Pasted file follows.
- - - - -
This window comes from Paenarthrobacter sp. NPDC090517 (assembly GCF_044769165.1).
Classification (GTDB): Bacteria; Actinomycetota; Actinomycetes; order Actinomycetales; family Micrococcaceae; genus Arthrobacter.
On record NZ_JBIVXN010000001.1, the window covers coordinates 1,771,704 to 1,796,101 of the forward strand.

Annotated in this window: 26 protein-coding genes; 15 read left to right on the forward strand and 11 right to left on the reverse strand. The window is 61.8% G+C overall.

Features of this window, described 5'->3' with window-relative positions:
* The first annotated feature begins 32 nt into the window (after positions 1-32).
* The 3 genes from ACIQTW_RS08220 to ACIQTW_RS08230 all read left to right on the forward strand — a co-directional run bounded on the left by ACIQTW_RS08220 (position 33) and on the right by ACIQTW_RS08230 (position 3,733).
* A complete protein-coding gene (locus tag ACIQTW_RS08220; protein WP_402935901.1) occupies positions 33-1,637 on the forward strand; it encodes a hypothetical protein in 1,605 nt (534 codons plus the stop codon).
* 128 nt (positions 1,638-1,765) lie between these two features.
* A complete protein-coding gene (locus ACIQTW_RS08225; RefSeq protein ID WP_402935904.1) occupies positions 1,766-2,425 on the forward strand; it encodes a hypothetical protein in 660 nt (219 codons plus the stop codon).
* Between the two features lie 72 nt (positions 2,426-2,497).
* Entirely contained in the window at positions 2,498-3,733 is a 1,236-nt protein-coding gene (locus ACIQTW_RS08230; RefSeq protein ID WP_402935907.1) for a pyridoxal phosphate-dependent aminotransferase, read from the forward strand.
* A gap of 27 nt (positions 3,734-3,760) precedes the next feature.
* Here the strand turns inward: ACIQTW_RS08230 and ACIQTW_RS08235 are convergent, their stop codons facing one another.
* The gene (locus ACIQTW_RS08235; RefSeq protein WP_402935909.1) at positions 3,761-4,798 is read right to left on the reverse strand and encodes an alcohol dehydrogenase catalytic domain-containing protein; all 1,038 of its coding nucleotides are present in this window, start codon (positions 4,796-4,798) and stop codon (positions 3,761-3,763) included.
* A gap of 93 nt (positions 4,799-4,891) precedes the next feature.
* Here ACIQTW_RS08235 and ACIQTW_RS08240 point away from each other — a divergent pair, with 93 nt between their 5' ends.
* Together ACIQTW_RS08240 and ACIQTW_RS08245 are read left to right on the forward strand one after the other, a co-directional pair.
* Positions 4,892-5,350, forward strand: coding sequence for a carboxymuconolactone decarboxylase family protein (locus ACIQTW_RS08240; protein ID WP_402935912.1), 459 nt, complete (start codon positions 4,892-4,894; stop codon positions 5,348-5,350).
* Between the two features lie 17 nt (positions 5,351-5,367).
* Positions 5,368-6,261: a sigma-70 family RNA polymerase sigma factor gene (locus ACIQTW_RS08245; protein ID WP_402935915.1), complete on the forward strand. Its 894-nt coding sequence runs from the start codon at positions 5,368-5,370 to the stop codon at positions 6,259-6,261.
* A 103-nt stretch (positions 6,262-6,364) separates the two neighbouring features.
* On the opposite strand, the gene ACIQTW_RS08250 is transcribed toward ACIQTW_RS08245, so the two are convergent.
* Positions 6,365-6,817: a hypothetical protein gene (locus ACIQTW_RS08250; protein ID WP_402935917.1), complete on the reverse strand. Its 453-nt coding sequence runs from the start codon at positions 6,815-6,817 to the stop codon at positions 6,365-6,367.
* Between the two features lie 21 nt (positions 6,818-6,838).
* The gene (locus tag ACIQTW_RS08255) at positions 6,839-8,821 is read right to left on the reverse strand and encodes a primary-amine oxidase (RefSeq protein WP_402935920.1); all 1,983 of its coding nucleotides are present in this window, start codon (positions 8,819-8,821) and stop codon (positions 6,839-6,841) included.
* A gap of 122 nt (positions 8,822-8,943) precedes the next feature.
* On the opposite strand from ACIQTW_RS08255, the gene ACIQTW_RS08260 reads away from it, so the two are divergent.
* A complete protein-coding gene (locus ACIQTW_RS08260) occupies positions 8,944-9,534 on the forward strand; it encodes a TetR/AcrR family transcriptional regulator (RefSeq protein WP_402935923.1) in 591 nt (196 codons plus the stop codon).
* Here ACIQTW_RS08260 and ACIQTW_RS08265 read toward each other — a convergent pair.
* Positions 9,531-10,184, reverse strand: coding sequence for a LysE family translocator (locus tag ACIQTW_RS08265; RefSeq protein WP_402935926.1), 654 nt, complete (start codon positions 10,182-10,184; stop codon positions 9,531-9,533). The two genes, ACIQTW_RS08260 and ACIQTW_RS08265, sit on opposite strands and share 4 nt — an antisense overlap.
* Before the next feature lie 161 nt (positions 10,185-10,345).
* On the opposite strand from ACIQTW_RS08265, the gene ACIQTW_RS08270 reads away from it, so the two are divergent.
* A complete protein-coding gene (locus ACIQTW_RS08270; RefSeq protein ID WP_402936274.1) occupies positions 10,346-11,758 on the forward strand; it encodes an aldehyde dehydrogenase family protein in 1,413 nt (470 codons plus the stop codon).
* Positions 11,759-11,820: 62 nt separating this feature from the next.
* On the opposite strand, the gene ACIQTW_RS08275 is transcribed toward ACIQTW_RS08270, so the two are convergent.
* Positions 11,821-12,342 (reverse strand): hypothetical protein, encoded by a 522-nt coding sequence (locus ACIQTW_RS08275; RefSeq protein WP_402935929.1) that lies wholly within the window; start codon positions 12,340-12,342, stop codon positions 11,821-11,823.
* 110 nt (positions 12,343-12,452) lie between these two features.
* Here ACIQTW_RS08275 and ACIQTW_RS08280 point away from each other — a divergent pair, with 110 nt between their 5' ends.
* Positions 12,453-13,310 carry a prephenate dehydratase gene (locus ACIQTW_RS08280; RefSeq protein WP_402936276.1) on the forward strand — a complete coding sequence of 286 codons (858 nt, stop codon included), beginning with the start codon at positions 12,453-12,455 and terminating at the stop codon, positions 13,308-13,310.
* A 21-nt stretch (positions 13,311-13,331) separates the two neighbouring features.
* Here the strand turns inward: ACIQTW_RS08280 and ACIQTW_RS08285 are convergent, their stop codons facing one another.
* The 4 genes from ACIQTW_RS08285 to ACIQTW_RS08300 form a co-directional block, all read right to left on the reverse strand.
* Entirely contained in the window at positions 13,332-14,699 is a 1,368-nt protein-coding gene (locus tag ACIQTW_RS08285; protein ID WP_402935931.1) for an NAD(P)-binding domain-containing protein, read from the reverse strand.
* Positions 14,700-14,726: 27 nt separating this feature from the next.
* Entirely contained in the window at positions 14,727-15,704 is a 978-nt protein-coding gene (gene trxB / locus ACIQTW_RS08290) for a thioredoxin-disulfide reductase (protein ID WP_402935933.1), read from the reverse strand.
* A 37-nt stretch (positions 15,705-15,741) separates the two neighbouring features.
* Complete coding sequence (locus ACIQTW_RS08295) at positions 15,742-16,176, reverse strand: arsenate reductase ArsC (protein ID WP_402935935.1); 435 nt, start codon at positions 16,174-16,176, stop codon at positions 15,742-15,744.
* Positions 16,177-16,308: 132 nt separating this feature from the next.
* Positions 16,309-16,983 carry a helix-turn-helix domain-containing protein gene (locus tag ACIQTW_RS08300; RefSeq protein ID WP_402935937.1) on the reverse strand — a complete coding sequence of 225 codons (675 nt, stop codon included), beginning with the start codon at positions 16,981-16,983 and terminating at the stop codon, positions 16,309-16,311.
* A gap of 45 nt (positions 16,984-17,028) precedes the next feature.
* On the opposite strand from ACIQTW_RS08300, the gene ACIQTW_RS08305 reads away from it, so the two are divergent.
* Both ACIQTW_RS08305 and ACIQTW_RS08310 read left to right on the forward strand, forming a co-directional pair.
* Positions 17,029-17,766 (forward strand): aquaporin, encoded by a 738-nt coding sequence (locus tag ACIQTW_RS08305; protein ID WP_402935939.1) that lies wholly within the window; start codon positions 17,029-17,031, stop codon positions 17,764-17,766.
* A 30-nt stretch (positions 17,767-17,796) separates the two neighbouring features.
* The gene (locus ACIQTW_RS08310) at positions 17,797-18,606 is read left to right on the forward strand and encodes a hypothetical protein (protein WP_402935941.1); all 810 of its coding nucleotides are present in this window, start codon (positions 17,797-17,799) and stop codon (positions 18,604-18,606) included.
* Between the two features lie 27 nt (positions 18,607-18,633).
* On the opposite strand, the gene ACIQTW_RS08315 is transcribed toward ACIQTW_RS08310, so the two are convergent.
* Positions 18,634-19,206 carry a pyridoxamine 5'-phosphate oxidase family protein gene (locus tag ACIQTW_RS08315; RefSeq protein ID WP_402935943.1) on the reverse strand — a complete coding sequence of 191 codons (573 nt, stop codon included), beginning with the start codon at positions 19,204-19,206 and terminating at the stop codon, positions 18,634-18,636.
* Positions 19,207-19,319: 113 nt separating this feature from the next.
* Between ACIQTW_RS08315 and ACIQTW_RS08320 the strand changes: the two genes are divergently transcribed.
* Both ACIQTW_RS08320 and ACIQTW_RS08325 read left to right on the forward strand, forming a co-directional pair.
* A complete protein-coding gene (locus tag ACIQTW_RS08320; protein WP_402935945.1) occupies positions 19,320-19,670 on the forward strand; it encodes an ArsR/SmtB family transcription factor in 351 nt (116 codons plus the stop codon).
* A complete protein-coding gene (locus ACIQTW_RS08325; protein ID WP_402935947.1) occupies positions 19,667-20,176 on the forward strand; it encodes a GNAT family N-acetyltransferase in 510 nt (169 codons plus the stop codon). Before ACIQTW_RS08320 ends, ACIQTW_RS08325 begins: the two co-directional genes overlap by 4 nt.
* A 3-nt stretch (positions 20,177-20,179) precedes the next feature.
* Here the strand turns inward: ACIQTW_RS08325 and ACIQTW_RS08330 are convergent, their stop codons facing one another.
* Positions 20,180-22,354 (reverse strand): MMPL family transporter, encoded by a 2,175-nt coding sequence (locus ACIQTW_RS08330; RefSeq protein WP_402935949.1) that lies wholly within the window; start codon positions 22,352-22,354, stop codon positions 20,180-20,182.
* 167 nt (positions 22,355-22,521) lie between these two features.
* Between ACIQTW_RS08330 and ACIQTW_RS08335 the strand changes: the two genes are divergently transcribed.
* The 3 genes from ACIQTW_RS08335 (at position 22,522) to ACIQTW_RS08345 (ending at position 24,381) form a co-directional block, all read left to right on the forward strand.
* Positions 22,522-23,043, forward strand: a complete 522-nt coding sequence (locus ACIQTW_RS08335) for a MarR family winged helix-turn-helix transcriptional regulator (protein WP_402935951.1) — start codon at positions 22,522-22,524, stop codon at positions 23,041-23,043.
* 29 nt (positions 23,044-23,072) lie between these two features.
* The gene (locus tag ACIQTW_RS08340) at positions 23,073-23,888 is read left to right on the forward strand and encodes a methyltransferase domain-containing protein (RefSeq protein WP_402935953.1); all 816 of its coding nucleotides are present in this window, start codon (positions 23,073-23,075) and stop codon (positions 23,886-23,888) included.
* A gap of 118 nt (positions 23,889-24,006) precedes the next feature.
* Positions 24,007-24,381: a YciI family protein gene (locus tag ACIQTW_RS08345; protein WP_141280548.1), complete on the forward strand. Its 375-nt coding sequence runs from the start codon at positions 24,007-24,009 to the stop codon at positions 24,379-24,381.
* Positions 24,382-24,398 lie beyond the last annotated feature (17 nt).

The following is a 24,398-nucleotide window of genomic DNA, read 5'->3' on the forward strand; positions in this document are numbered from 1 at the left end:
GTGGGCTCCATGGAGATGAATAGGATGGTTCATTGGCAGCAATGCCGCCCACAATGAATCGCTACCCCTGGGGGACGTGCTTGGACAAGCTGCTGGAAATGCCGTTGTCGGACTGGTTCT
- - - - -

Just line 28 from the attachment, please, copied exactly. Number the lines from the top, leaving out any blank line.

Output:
* On the opposite strand from ACIQTW_RS08255, the gene ACIQTW_RS08260 reads away from it, so the two are divergent.